Volunteer monitor sought for trail data | SummitDaily.com

Volunteer monitor sought for trail data

BOB BERWYNsummit daily news

Summit Daily/Kristin Skvorc

SUMMIT COUNTY – Before the Forest Service finishes up a travel management plan for the White River National Forest, rangers want to know what type of use is occurring on trails in Summit County.Since the agency doesn’t have nearly the manpower it needs for monitoring, volunteers play a key role in this effort. “We’re looking for specific numbers,” said Ken Waugh, recreation staff officer for the Dillon Ranger District. “We’re hoping volunteers will take notes on the types and amount of use on the trails.”

To get those numbers, the Forest Service is working with the Summit County chapter of the Backcountry Snowsports Alliance, an advocacy group for human-powered recreation.To get a handle on winter use, the alliance is seeking volunteers to adopt winter trails and do at least two surveys per month, counting the number of cars in trailhead parking lots and how many skiers or snowmobiles are using a trail on any given day.Waugh, who worked with the group to set up the monitoring effort, said the Forest Service is particularly interested to know about illegal motorized use of areas already set aside for nonmotorized recreation, as well as the relative numbers of motorized and nonmotorized users in areas open to both.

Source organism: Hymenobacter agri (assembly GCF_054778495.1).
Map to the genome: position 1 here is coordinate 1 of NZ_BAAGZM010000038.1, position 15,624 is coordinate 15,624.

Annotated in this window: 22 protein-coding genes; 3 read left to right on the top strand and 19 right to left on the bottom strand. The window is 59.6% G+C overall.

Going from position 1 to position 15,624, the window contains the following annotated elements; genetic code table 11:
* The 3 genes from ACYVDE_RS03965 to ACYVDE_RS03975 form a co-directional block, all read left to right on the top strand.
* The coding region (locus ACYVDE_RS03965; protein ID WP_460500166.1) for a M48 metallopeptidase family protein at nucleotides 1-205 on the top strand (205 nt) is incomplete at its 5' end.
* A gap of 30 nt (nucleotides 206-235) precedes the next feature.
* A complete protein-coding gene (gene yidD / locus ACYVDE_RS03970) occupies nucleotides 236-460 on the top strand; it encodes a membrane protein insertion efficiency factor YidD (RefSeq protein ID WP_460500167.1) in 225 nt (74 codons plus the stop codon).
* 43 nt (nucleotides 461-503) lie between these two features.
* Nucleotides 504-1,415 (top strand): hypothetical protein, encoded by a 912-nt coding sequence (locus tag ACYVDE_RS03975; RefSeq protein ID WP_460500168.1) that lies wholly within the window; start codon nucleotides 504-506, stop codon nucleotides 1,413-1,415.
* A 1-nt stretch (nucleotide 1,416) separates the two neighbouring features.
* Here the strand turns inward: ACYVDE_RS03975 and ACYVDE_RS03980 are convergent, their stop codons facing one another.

The information will be valuable when the Forest Service takes input on the travel management plan this spring, Waugh said.In the end, the agency will make some decisions on which areas are open to snowmobiles and which are reserved for quiet recreation, including backcountry skiing, snowboarding and snowshoeing.Human-powered recreationists have said that snowmobile use is encroaching on nonmotorized areas, while snowmobilers claim their opportunities for riding were restricted by the Forest Service in recent years, as trails in the area closed to snowmobile use.

The trails that need monitoring are: Hoosier Pass West and East (Bemrose), Quandary Road/ McCullough Gulch, Fredonia, Indiana Creek, Pennsylvania Creek, Dyersville, Baldy Road and trails, Bakers Tank and Boreas Pass, Spruce Creek Road and Trails, Burro Trail, Peaks Trail, Peak 6 and 5, Peak 7 neighborhood trails, Sallie Barber and French Gulch, Gold Hill, Miners Creek, Ryan Gulch, Summit Cove Trails, Frey Gulch, Mayflower and Humbug Gulch, Three Forks of the Swan, all of Montezuma, any backcountry tour (i.e. skinning uphill for turns).Waugh said both groups have agreed to work together to map areas and routes in the Golden Horseshoe near Breckenridge, as management planning for that area proceeds in the coming months. Golden Horseshoe trails will not be included in this monitoring effort.To volunteer for this winter’s trail monitoring efforts, contact the Backcountry Snowsports Alliance at (970) 485-2791 or via e-mail at summit@backcountryalliance.org.